They are football-rich by virtue of having appeared in the last two Super Bowls, but confidently these Washington Redskins talk about their rich becoming richer.

The Redskins slid four more coins into their precious piggy bank yesterday. The team learned that four of its number have been selected by National Football Conference players and coaches to this year's Pro Bowl: wide receiver Art Monk, cornerback Darrell Green and two of the Hogs, tackle Joe Jacoby and guard Russ Grimm.

All were voted as starters except Monk, a reserve behind St. Louis' Roy Green and Green Bay's James Lofton.

"I've had some ups and downs this year, but I think I deserve everything that I'm getting now," said second-year pro Green. "I think I've made the plays that have counted. Yeah, I think the Dallas game Sunday helped me a lot (he had two interceptions in the 30-28 victory). But it should have, because that game was on the line and that's the mark of a Pro-Bowler: getting beat by a few inches and coming back and beating them."

"This comes as a surprise. This whole year has been a surprise for me, to go as it has," said Monk, the fifth-year receiver of on-field grace and elegance who has caught a league-high 95 passes. He needs seven catches against St. Louis Sunday in RFK Stadium to break the NFL single-season mark of 101 receptions set by Houston's Charley Hennigan (in the premerger AFL) in 1964.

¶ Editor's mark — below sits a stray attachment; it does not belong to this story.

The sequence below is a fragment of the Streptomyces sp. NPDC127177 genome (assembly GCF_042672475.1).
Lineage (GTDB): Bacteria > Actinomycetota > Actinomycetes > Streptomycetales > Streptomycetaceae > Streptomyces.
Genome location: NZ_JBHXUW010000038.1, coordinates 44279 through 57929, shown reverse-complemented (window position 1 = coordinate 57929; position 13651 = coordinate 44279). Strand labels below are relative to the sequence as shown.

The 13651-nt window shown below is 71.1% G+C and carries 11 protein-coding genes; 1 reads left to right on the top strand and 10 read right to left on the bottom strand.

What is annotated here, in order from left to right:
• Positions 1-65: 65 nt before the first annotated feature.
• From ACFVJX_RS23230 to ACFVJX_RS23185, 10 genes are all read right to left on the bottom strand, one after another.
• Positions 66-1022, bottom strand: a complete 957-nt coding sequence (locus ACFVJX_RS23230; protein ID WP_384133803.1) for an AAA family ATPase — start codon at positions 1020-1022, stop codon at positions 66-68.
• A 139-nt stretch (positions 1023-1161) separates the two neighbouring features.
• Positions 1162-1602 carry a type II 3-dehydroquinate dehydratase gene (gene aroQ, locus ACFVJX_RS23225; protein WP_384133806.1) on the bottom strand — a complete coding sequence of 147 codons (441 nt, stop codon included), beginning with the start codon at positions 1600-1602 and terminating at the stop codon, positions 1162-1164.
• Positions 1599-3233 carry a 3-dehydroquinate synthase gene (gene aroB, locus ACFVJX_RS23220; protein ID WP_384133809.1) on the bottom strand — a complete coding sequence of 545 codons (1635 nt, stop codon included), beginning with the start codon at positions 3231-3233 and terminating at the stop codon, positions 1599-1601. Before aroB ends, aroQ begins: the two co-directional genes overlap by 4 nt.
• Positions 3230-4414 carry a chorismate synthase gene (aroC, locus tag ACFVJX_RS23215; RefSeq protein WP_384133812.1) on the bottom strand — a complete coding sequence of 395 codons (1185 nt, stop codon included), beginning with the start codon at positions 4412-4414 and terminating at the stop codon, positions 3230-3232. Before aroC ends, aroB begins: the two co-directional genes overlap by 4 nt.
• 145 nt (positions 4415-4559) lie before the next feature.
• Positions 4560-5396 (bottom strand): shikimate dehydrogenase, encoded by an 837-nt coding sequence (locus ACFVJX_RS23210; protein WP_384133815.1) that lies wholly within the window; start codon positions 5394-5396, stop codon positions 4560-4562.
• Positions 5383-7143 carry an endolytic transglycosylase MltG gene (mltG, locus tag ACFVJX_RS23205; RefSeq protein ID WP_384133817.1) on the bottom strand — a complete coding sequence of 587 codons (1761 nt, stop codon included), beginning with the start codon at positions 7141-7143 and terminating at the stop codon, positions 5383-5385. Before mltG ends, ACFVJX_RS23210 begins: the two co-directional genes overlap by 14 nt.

"This year was scarier for me," Grimm said. "I wanted to try to reaffirm myself (as an all-pro). I took the attitude of, 'Was last year a fluke or did I really make it?' " Grimm, like Jacoby, was among seven Redskins to make last year's Pro Bowl.

"What has made me great?" said Jacoby, reiterating the question at hand. "Russ. We've played alongside each other and we always know what the other is thinking. (Pause for chuckle.) Really, we're the same guy, except I'm taller and Russ has a black eye."

Coach Joe Gibbs praised each of these four players, then said, "I won't name names, but I'm disappointed that some of the other (Redskins) didn't make it."

There seemed a genuine sense of disappointment at Redskin Park that quarterback Joe Theismann (22 scoring passes), running back John Riggins (1,163 yards with only one previous Pro Bowl selection, in 1975) and special teams leader Otis Wonsley (team-high 142 hits) were not selected. This is the first year each conference has selected a special teams player other than kicker, punter and returner.

San Francisco's Joe Montana and St. Louis' Neil Lomax are the quarterbacks named; the running backs are Eric Dickerson (Rams), Walter Payton (Chicago), James Wilder (Tampa Bay) and Wendell Tyler (49ers), each of whom has rushed for more yards this season than Riggins. Dallas safety Bill Bates is the special teams player selected.

Conference players and coaches made their selections Monday for official announcement today, but meantime notified each club, and Gibbs informed his players yesterday. The American Football Conference officially announced its selections yesterday.

Theismann, a Pro Bowl choice each of the past two seasons, said, "I'm happy for the other guys. That's all I really want to say."